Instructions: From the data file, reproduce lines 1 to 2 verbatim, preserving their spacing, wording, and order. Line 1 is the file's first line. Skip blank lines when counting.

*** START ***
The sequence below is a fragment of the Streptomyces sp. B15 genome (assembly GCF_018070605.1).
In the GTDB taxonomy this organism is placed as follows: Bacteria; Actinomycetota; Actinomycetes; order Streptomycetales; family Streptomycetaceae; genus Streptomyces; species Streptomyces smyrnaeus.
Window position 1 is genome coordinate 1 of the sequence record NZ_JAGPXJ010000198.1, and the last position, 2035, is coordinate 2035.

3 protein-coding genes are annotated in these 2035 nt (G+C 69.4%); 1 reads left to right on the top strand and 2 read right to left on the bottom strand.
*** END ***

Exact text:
The sequence below is a fragment of the Streptomyces sp. B15 genome (assembly GCF_018070605.1).
In the GTDB taxonomy this organism is placed as follows: Bacteria; Actinomycetota; Actinomycetes; order Streptomycetales; family Streptomycetaceae; genus Streptomyces; species Streptomyces smyrnaeus.